Chef Levinski says, “Every high school kid thinks they’re going to graduate from high school, go to college and become a millionaire the day after they graduate. But they have to work their way up.”
Luckily, there’s always a demand for foodservice staff, and many times, those opportunities are in places that new graduates don’t consider. Outside of restaurants, Chef Levinski says, there are numerous culinary opportunities available within retirement communities; hotels; restaurant management; executive chef positions with food brands; the medical field; catering; high school and college campuses; and personal chef roles.
“We see a lot of students starting smaller home-based businesses,” Chef Chlebana says. “People want to buy from the little guy now.” At the same time, Chef Chlebana continues to receive a steady influx of calls asking him for cooks. “The tough part is that some people are still on unemployment or happy with what they have left from their stimulus check,” he says. “I don’t know why people don’t want to go back to work right now. The jobs are out there and starting to pay more. I’ve been trying to explain to students that they have a golden opportunity right now to get in somewhere that they may not have been able to get into before.”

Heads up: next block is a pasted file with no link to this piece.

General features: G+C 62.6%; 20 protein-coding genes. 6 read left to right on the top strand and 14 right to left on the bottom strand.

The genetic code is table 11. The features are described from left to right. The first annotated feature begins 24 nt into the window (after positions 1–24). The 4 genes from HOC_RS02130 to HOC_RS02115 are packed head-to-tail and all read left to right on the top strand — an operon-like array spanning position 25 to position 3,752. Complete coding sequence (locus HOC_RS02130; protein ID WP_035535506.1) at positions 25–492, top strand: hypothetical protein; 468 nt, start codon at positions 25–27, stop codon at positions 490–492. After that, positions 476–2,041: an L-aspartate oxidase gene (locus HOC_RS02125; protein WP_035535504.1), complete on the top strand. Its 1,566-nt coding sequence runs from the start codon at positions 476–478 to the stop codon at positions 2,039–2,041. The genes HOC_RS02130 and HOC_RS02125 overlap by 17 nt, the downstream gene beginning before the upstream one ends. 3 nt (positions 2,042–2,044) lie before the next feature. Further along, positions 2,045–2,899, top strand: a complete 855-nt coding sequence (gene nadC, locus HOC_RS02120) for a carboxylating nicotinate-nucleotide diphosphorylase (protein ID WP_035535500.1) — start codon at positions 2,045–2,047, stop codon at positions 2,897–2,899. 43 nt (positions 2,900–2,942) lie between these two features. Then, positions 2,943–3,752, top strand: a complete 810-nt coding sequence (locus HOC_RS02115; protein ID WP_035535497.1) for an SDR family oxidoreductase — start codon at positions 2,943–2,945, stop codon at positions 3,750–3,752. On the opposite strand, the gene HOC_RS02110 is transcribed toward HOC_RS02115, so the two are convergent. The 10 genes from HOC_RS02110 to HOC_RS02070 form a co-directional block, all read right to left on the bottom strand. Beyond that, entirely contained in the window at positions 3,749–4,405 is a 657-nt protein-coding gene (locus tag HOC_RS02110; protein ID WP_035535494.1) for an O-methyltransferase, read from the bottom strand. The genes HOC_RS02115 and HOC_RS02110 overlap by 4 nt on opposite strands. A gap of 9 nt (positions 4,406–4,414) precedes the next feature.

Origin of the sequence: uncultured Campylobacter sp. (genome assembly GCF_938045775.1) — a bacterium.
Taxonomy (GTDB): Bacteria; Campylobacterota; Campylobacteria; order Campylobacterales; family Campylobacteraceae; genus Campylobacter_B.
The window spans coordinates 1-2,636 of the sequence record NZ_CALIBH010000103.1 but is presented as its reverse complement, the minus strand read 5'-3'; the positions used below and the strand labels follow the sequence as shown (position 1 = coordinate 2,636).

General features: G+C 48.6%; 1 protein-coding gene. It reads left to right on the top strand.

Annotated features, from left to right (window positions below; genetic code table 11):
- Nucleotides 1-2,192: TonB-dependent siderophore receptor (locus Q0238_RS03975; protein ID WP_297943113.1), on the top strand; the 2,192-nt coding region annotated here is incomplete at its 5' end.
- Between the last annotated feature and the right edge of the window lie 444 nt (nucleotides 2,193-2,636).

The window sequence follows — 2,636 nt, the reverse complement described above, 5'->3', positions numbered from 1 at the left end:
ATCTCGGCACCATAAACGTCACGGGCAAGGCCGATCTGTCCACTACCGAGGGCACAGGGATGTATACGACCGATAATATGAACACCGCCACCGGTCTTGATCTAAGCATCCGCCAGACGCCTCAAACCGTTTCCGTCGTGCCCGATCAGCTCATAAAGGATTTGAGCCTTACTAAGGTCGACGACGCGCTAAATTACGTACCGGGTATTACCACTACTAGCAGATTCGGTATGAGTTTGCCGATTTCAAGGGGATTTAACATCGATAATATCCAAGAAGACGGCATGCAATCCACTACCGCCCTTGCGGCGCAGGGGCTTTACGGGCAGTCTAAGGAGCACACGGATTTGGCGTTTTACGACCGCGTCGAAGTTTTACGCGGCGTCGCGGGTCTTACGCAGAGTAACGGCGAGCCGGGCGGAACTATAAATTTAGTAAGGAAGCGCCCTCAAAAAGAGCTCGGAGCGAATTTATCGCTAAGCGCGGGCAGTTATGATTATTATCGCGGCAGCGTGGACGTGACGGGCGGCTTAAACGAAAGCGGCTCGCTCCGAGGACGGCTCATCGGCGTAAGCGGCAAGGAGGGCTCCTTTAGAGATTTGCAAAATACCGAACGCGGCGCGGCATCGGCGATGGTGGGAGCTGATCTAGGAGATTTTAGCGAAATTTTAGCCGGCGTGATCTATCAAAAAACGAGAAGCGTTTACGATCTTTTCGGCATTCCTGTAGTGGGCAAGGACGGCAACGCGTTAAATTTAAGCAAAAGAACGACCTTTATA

The brief transition to online learning also opened a new path to learning for some. At Joliet Junior College, Chef Chlebana says courses such as portioning and supervision will go back to being held in person, but the school has decided to keep its sanitation class online. “We haven’t noticed a difference in the pass/fail sanitation certification exams between in-person and online, so we’ll continue to run that online,” he says. “Plus, I plan to keep some of the online components I created. You get to give the students a way to engage when they’re not in the classroom.”